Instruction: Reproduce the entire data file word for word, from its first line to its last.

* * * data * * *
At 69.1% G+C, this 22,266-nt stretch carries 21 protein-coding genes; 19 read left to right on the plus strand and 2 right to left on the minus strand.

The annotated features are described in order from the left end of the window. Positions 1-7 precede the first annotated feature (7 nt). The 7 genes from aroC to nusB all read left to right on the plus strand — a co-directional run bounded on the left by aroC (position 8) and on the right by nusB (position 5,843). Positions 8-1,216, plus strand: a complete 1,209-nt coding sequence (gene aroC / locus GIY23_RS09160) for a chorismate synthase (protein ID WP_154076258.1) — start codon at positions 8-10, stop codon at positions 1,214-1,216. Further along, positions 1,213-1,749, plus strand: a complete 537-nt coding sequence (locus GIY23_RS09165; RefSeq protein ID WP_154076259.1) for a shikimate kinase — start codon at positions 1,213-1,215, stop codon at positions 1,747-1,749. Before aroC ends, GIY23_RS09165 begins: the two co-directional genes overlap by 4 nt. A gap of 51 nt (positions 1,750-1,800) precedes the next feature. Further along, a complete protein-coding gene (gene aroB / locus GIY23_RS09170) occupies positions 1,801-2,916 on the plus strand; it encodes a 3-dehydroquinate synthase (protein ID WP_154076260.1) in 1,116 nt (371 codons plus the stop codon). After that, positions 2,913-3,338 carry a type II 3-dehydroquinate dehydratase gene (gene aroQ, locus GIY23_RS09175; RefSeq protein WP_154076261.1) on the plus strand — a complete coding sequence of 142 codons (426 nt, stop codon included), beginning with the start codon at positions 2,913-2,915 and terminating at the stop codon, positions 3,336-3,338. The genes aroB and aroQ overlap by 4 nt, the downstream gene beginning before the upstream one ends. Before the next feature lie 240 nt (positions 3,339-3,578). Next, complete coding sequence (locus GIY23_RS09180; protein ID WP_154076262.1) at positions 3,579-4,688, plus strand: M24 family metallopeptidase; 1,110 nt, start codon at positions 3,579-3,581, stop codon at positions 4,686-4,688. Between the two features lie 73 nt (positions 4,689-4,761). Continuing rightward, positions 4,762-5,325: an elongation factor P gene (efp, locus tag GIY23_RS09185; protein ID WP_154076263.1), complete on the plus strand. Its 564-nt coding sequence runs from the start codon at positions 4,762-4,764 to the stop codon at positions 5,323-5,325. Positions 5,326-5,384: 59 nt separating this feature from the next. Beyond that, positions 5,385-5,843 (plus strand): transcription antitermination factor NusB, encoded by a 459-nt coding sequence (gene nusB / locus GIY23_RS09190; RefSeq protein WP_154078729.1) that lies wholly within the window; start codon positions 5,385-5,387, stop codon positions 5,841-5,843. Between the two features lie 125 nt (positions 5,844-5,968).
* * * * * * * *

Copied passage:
At 69.1% G+C, this 22,266-nt stretch carries 21 protein-coding genes; 19 read left to right on the plus strand and 2 right to left on the minus strand.

The annotated features are described in order from the left end of the window. Positions 1-7 precede the first annotated feature (7 nt). The 7 genes from aroC to nusB all read left to right on the plus strand — a co-directional run bounded on the left by aroC (position 8) and on the right by nusB (position 5,843). Positions 8-1,216, plus strand: a complete 1,209-nt coding sequence (gene aroC / locus GIY23_RS09160) for a chorismate synthase (protein ID WP_154076258.1) — start codon at positions 8-10, stop codon at positions 1,214-1,216. Further along, positions 1,213-1,749, plus strand: a complete 537-nt coding sequence (locus GIY23_RS09165; RefSeq protein ID WP_154076259.1) for a shikimate kinase — start codon at positions 1,213-1,215, stop codon at positions 1,747-1,749. Before aroC ends, GIY23_RS09165 begins: the two co-directional genes overlap by 4 nt. A gap of 51 nt (positions 1,750-1,800) precedes the next feature. Further along, a complete protein-coding gene (gene aroB / locus GIY23_RS09170) occupies positions 1,801-2,916 on the plus strand; it encodes a 3-dehydroquinate synthase (protein ID WP_154076260.1) in 1,116 nt (371 codons plus the stop codon). After that, positions 2,913-3,338 carry a type II 3-dehydroquinate dehydratase gene (gene aroQ, locus GIY23_RS09175; RefSeq protein WP_154076261.1) on the plus strand — a complete coding sequence of 142 codons (426 nt, stop codon included), beginning with the start codon at positions 2,913-2,915 and terminating at the stop codon, positions 3,336-3,338. The genes aroB and aroQ overlap by 4 nt, the downstream gene beginning before the upstream one ends. Before the next feature lie 240 nt (positions 3,339-3,578). Next, complete coding sequence (locus GIY23_RS09180; protein ID WP_154076262.1) at positions 3,579-4,688, plus strand: M24 family metallopeptidase; 1,110 nt, start codon at positions 3,579-3,581, stop codon at positions 4,686-4,688. Between the two features lie 73 nt (positions 4,689-4,761). Continuing rightward, positions 4,762-5,325: an elongation factor P gene (efp, locus tag GIY23_RS09185; protein ID WP_154076263.1), complete on the plus strand. Its 564-nt coding sequence runs from the start codon at positions 4,762-4,764 to the stop codon at positions 5,323-5,325. Positions 5,326-5,384: 59 nt separating this feature from the next. Beyond that, positions 5,385-5,843 (plus strand): transcription antitermination factor NusB, encoded by a 459-nt coding sequence (gene nusB / locus GIY23_RS09190; RefSeq protein WP_154078729.1) that lies wholly within the window; start codon positions 5,385-5,387, stop codon positions 5,841-5,843. Between the two features lie 125 nt (positions 5,844-5,968).